Cristóbal Balenciaga

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Cristóbal Balenciaga
Cristobal Balenciaga.jpg
Cristóbal Balenciaga in 1950
Cristóbal Balenciaga Eizaguirre

(1895-01-21)21 January 1895
Getaria, Spain
Died23 March 1972(1972-03-23) (aged 77)
Resting placeGetaria cemetery[1]
Other namesBasque: Cristobal Balentziaga Eizagirre

Cristóbal Balenciaga Eizaguirre (pronounced [kɾisˈtoβal βalenˈθjaɣa ejθaˈɣire]; 21 January 1895 – 23 March 1972) was a Spanish fashion designer, and the founder of the Balenciaga fashion house. He had a reputation as a couturier of uncompromising standards and was referred to as "the master of us all" by Christian Dior and as "the only couturier in the truest sense of the word" by Coco Chanel, who continued, "The others are simply fashion designers". On the day of his death, in 1972, Women's Wear Daily ran the headline "The king is dead".

Since 2011 the purpose built Museo Balenciaga has exhibited examples of his work in his birth town Getaria. Many of the 1,200 pieces in the collection were supplied by his pupil Hubert de Givenchy and clients such as Grace Kelly.

Life and career[edit]

Balenciaga was born in Getaria, province of Gipuzkoa (Basque Country), on 21 January 1895.[2] His father was a simple fisherman who died when Cristobal was a boy, and his mother a seamstress. As a child Balenciaga often spent time with his mother as she worked.[2] At the age of twelve, he began work as the apprentice of a tailor.[3] When he was a teenager, the Marchioness de Casa Torres, the foremost noblewoman in his town, became his customer and patron.[2] She sent him to Madrid, where he was formally trained in tailoring.[2] Balenciaga is notable as one of the few couturiers in fashion history who could not only use his own hands to create, but pattern, cut, and sew the designs which symbolized the height of his artistry.[citation needed]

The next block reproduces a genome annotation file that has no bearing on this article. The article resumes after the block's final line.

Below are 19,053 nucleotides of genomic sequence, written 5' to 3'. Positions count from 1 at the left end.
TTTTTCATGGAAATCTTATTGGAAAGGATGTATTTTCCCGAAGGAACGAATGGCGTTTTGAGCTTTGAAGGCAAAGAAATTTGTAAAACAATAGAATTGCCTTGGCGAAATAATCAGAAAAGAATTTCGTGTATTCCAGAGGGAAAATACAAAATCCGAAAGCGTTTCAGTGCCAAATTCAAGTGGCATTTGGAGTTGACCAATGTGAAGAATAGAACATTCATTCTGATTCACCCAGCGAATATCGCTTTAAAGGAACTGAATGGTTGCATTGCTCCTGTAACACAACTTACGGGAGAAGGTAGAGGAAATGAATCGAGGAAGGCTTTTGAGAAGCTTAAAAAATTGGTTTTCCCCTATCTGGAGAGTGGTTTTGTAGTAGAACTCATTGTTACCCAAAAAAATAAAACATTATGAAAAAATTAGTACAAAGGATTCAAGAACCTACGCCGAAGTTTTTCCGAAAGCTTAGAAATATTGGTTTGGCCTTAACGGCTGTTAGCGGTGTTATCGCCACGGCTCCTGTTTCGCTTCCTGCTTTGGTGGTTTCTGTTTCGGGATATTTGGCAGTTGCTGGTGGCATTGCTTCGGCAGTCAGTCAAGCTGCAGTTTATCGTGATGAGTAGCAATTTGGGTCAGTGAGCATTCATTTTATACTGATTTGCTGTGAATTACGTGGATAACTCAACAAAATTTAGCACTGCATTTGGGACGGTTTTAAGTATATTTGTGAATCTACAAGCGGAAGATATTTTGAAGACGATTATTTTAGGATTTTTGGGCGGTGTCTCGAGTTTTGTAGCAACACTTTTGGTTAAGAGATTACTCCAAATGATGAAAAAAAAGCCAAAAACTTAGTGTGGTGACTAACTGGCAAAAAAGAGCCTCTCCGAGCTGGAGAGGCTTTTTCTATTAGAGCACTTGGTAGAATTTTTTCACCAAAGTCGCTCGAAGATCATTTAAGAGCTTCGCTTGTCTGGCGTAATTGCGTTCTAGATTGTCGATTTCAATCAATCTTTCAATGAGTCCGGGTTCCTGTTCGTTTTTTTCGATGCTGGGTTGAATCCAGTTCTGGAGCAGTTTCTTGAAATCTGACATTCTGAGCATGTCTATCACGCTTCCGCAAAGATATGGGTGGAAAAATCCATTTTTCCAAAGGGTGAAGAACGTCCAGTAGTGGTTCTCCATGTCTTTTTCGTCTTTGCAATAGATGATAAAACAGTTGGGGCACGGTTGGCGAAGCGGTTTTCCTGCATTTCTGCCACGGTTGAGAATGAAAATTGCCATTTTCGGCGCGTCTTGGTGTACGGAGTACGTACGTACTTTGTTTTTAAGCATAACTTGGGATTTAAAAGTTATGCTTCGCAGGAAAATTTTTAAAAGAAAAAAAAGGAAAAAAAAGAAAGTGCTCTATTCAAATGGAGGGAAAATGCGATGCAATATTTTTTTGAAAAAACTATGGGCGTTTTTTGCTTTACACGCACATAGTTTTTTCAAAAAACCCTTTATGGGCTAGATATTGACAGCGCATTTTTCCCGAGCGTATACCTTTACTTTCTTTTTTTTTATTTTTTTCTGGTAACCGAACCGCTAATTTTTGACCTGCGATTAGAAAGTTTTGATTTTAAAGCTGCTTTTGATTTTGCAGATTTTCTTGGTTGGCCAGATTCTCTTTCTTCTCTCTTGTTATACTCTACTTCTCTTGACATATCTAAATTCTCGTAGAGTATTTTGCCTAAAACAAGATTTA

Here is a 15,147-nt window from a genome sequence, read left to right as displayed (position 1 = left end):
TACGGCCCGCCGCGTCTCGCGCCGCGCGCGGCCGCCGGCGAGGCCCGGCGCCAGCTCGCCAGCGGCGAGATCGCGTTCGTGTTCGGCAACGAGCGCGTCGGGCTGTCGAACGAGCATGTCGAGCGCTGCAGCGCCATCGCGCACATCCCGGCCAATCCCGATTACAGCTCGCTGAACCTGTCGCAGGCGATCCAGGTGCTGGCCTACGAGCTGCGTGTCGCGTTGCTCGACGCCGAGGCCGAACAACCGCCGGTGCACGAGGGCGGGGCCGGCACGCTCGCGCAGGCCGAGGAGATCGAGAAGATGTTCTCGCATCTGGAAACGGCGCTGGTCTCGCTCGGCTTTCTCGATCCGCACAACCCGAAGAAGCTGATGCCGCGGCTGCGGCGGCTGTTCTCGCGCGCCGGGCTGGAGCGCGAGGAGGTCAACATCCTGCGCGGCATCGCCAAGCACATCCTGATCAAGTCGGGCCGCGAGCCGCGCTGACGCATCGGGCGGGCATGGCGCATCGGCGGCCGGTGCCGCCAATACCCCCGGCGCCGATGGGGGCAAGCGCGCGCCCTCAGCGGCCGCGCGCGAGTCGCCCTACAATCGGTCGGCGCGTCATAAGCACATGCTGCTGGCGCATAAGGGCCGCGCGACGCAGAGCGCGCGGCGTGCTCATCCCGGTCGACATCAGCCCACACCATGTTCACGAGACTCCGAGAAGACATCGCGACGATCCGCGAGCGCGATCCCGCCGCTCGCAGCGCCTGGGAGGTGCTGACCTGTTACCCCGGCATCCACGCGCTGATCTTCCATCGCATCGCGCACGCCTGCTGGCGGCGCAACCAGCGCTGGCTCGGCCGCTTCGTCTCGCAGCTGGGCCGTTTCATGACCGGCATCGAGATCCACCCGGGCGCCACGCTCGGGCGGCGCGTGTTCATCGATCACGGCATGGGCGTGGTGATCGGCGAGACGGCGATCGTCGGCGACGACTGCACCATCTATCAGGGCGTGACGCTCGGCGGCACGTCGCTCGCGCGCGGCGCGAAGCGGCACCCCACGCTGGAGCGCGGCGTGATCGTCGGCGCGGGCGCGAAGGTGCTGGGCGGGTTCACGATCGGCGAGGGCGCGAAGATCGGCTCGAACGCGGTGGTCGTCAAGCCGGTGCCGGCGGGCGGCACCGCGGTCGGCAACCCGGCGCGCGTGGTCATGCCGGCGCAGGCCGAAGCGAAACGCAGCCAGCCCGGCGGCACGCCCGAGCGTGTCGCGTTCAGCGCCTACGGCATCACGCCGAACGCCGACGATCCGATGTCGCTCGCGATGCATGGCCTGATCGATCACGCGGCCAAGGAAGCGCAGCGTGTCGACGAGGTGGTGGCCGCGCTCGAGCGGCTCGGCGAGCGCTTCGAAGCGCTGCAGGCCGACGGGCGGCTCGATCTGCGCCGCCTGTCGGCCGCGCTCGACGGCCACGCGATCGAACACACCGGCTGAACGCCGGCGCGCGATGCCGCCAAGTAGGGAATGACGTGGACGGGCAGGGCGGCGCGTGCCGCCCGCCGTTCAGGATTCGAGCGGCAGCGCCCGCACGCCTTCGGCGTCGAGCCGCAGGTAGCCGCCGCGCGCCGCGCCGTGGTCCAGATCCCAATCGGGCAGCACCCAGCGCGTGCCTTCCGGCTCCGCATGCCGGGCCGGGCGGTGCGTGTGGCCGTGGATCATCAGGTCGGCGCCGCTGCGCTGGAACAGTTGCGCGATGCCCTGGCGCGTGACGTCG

Balenciaga was successful during his early career as a designer in Spain. He opened a boutique in San Sebastián in 1919,[4] which expanded to include branches in Madrid and Barcelona.[2] The Spanish royal family and the aristocracy wore his designs, but when the Spanish Civil War forced him to close his stores, Balenciaga moved to Paris.[2][3] He opened his Paris couture house on Avenue George V in August 1937.[2]

However, it was not until the post-war years that the full scale of the inventiveness of his highly original designs became evident. In 1951, he totally transformed the silhouette, broadening the shoulders and removing the waist. In 1955, he designed the tunic dress, which later developed into the chemise dress of 1957. In 1959, his work culminated in the Empire line, with high-waisted dresses and coats cut like kimonos.[5]

In 1960 he made the wedding dress for Fabiola de Mora y Aragón when she married King Baudouin I of Belgium. The Queen later donated her wedding dress to the Cristóbal Balenciaga Foundation.[6]

He created many designs for socialite Aline Griffith, diplomat Margarita Salaverría Galárraga, and designer Meye Allende de Maier, considering them his muses.[7][8]

Black taffeta cocktail dress designed by Balenciaga, 1951[9]

He taught fashion design classes, inspiring other designers including Oscar de la Renta, André Courrèges, Emanuel Ungaro, Mila Schön and Hubert de Givenchy.[2]

His often spare, sculptural creations were considered masterworks of haute couture in the 1950s and 1960s.

Balenciaga closed his house in 1968 at the age of 74 after working in Paris for 30 years. He decided to retire and closed his fashion houses in Paris, Barcelona and Madrid, one after the other.[3] Balenciaga died on 23 March 1972 in Xàbia, Spain.[10]

Today the Balenciaga fashion house continues under the direction of Demna Gvasalia and under the ownership of the Kering.[11]


During the 1950s designers like Christian Dior, Pierre Balmain, and Coco Chanel, emerged, creating pieces very representative to their fashion houses and to their own styles. An important protagonist for this period was Cristobal Balenciaga. This Spanish fashion designer was known as "The King of Fashion" and was one of the great masterminds of the period. Balenciaga was born and raised in Spain, where he worked for the Spanish royalty, but because of the Spanish Civil War he moved to Paris where he became the King of Fashion.[12]

The most eye-catching designer of this period was Balenciaga because of his structural designs, which had never before been seen in the fashion world. He was a master of tailoring, and he was able to translate his illustrations from paper to real life. His advanced tailoring skills gave him an advantage over designers all over the world, making him a major target for customers.[13] "He reshaped women's silhouette in the 1950s, so that clothes we think as typical of that decade are mostly dilutions of his work." (Irvine, 2013)[14] Compared to some work like the New Look from Christian Dior, which featured full skirts and a tiny waist,[15] Balenciaga changed these to look like the one-seam Yoki coat, or to voluminous looks. These looks caused customers to travel from all over the world for his outfits.